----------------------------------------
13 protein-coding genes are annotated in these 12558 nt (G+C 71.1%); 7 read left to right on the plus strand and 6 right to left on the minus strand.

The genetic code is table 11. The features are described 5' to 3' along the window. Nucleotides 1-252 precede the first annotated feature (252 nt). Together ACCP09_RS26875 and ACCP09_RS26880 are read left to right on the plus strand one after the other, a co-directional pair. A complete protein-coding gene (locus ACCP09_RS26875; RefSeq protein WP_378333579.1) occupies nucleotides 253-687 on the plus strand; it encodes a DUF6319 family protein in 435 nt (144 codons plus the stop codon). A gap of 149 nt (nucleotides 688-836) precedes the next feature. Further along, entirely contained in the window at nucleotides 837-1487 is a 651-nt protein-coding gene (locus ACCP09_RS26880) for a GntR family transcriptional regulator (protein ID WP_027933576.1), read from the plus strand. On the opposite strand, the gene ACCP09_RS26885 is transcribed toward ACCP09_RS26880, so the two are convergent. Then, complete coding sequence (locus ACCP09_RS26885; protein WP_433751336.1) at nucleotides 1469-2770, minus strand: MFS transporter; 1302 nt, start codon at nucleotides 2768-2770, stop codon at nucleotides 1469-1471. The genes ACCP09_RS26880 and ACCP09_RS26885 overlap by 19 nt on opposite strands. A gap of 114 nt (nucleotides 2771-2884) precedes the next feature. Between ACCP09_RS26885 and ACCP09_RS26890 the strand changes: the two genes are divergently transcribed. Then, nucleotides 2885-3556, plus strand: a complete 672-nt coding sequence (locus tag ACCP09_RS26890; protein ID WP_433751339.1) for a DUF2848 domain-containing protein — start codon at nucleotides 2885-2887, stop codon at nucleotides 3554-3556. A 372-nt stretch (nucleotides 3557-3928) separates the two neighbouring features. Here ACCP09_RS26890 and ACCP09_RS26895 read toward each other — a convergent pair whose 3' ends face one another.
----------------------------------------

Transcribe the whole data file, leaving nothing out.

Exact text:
13 protein-coding genes are annotated in these 12558 nt (G+C 71.1%); 7 read left to right on the plus strand and 6 right to left on the minus strand.

The genetic code is table 11. The features are described 5' to 3' along the window. Nucleotides 1-252 precede the first annotated feature (252 nt). Together ACCP09_RS26875 and ACCP09_RS26880 are read left to right on the plus strand one after the other, a co-directional pair. A complete protein-coding gene (locus ACCP09_RS26875; RefSeq protein WP_378333579.1) occupies nucleotides 253-687 on the plus strand; it encodes a DUF6319 family protein in 435 nt (144 codons plus the stop codon). A gap of 149 nt (nucleotides 688-836) precedes the next feature. Further along, entirely contained in the window at nucleotides 837-1487 is a 651-nt protein-coding gene (locus ACCP09_RS26880) for a GntR family transcriptional regulator (protein ID WP_027933576.1), read from the plus strand. On the opposite strand, the gene ACCP09_RS26885 is transcribed toward ACCP09_RS26880, so the two are convergent. Then, complete coding sequence (locus ACCP09_RS26885; protein WP_433751336.1) at nucleotides 1469-2770, minus strand: MFS transporter; 1302 nt, start codon at nucleotides 2768-2770, stop codon at nucleotides 1469-1471. The genes ACCP09_RS26880 and ACCP09_RS26885 overlap by 19 nt on opposite strands. A gap of 114 nt (nucleotides 2771-2884) precedes the next feature. Between ACCP09_RS26885 and ACCP09_RS26890 the strand changes: the two genes are divergently transcribed. Then, nucleotides 2885-3556, plus strand: a complete 672-nt coding sequence (locus tag ACCP09_RS26890; protein ID WP_433751339.1) for a DUF2848 domain-containing protein — start codon at nucleotides 2885-2887, stop codon at nucleotides 3554-3556. A 372-nt stretch (nucleotides 3557-3928) separates the two neighbouring features. Here ACCP09_RS26890 and ACCP09_RS26895 read toward each other — a convergent pair whose 3' ends face one another.